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Crowd gathers in Washington Park on the 20-year anniversary of Timothy Thomas' death

Timothy Thomas Washington Park Memorial.png
Posted at 11:02 PM, Apr 07, 2021
and last updated 2021-04-08 11:00:05-04

CINCINNATI — April 7, 2021 marks the 20-year anniversary of the death of Timothy Thomas. His fatal shooting by a Cincinnati Police officer led to civil unrest in the city and – ultimately – the Collaborative Agreement, designed to improve relations between police and the public they serve.

A crowd gathered in Washington Park Wednesday night to mark the solemn occasion and ask the question: “What’s changed in the two decades since he died?”

“I want to get this story right, because history cannot be told by other people,” activist Iris Roley said. “It has to be told by the people who were here.”

The years may have passed, but for those who lived through it, the death of Timothy Thomas is still close to the top of their mind – because of a cause that persists to this day.

“We thought that Black life was of value and mattered then,” Roley said. “It wasn’t a hashtag. It was real – and it still is.”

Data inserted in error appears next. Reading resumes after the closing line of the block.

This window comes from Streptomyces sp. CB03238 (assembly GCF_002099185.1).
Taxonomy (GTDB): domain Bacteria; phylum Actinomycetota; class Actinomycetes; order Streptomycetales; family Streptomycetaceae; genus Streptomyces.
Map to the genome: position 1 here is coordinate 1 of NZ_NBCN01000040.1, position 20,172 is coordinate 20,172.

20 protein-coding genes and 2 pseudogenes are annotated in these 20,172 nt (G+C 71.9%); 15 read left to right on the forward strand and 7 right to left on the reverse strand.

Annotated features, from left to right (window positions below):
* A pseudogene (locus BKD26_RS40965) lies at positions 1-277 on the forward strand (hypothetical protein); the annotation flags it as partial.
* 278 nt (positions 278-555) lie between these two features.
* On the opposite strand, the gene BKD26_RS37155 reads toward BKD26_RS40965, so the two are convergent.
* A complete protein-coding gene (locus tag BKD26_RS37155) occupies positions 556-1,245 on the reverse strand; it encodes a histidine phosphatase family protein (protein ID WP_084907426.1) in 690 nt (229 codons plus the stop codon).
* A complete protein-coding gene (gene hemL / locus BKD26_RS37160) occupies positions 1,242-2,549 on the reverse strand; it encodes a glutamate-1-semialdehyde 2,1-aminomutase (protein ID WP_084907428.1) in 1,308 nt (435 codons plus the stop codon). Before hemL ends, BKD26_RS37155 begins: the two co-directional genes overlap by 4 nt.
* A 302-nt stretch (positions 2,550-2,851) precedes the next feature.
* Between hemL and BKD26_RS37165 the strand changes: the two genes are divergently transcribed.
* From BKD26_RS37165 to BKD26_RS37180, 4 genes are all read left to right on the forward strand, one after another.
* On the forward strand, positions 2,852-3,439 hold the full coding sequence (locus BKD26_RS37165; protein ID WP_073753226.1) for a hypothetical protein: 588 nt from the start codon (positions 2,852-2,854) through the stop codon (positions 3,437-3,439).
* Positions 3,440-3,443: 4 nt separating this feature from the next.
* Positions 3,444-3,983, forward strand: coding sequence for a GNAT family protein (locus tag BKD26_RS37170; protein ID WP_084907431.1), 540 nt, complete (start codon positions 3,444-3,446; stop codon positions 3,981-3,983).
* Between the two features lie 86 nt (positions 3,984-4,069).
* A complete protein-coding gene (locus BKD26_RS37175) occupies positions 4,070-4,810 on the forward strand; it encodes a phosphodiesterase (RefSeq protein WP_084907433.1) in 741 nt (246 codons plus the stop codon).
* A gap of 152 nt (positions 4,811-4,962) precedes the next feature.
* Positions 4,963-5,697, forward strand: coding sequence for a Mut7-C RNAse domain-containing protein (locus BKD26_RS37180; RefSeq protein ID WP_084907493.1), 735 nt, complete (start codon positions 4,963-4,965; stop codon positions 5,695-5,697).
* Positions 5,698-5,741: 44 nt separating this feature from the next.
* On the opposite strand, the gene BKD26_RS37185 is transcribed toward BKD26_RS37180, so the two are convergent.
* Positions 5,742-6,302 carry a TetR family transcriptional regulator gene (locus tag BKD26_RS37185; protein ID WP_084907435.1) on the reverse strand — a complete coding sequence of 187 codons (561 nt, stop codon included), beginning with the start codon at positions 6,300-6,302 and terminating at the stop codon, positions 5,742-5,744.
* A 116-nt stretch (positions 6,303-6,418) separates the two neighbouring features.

Recent events like the death of George Floyd while in the custody of the police in Minnesota have illustrated that there is still more work to be done.

“You did not see what you thought you saw,” activist Victoria Straughn said. “How many times have we seen that? And that’s happening right now in the Chauvin case.”

Timothy Thomas’ younger brother, Terry, spoke to the crowd over the phone.

“My brother lost his life 20 years ago and, to be honest, there’s nothing I can say about it that’s going to make it make sense to anybody else,” he said. “He was 19. He was just a kid that lost his life outside of plenty other young, Black brothers who have lost their lives.”

Terry Thomas said he’s still waiting for meaningful change nationwide and believes it starts with unity.

“It’s just time to start working together, sticking together, because it’s obvious that 20 years has passed by and a lot of stuff is still going on,” he said.

Event coordinators said that’s the exact reason they want to make it clear that while the collaborative agreement was an important step, a solution remains a work in progress.

“We are in trouble,” Straughn said. “This nation is at a reckoning point. It’s not just here in Cincinnati. It is across the nation.”